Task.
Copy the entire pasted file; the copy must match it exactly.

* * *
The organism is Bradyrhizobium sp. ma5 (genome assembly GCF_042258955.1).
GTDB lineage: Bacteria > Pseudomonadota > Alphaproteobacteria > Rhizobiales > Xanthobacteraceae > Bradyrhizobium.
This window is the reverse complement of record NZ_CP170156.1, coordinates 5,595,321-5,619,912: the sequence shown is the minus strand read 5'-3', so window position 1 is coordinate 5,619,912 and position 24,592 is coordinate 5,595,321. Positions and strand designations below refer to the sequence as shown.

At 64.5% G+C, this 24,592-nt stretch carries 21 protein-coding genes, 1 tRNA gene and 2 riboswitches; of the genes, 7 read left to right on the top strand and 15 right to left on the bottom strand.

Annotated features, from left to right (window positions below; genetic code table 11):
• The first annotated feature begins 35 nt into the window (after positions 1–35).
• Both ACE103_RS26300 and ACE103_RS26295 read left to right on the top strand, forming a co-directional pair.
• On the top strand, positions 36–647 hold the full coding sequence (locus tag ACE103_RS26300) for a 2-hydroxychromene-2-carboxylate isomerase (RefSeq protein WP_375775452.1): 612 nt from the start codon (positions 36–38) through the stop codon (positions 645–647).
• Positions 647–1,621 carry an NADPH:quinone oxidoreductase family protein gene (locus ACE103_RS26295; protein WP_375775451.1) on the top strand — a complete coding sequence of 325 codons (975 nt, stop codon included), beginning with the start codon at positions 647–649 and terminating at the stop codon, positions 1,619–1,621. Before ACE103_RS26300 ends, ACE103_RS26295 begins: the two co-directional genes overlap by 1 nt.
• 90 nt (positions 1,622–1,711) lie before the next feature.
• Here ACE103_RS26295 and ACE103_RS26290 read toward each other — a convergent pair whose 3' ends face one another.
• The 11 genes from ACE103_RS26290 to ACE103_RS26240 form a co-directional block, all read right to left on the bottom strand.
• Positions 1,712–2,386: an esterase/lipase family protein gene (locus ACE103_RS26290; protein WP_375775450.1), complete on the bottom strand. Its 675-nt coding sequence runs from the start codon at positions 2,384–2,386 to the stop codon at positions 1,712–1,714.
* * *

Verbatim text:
The organism is Bradyrhizobium sp. ma5 (genome assembly GCF_042258955.1).
GTDB lineage: Bacteria > Pseudomonadota > Alphaproteobacteria > Rhizobiales > Xanthobacteraceae > Bradyrhizobium.
This window is the reverse complement of record NZ_CP170156.1, coordinates 5,595,321-5,619,912: the sequence shown is the minus strand read 5'-3', so window position 1 is coordinate 5,619,912 and position 24,592 is coordinate 5,595,321. Positions and strand designations below refer to the sequence as shown.

At 64.5% G+C, this 24,592-nt stretch carries 21 protein-coding genes, 1 tRNA gene and 2 riboswitches; of the genes, 7 read left to right on the top strand and 15 right to left on the bottom strand.

Annotated features, from left to right (window positions below; genetic code table 11):
• The first annotated feature begins 35 nt into the window (after positions 1–35).
• Both ACE103_RS26300 and ACE103_RS26295 read left to right on the top strand, forming a co-directional pair.
• On the top strand, positions 36–647 hold the full coding sequence (locus tag ACE103_RS26300) for a 2-hydroxychromene-2-carboxylate isomerase (RefSeq protein WP_375775452.1): 612 nt from the start codon (positions 36–38) through the stop codon (positions 645–647).
• Positions 647–1,621 carry an NADPH:quinone oxidoreductase family protein gene (locus ACE103_RS26295; protein WP_375775451.1) on the top strand — a complete coding sequence of 325 codons (975 nt, stop codon included), beginning with the start codon at positions 647–649 and terminating at the stop codon, positions 1,619–1,621. Before ACE103_RS26300 ends, ACE103_RS26295 begins: the two co-directional genes overlap by 1 nt.
• 90 nt (positions 1,622–1,711) lie before the next feature.
• Here ACE103_RS26295 and ACE103_RS26290 read toward each other — a convergent pair whose 3' ends face one another.
• The 11 genes from ACE103_RS26290 to ACE103_RS26240 form a co-directional block, all read right to left on the bottom strand.
• Positions 1,712–2,386: an esterase/lipase family protein gene (locus ACE103_RS26290; protein WP_375775450.1), complete on the bottom strand. Its 675-nt coding sequence runs from the start codon at positions 2,384–2,386 to the stop codon at positions 1,712–1,714.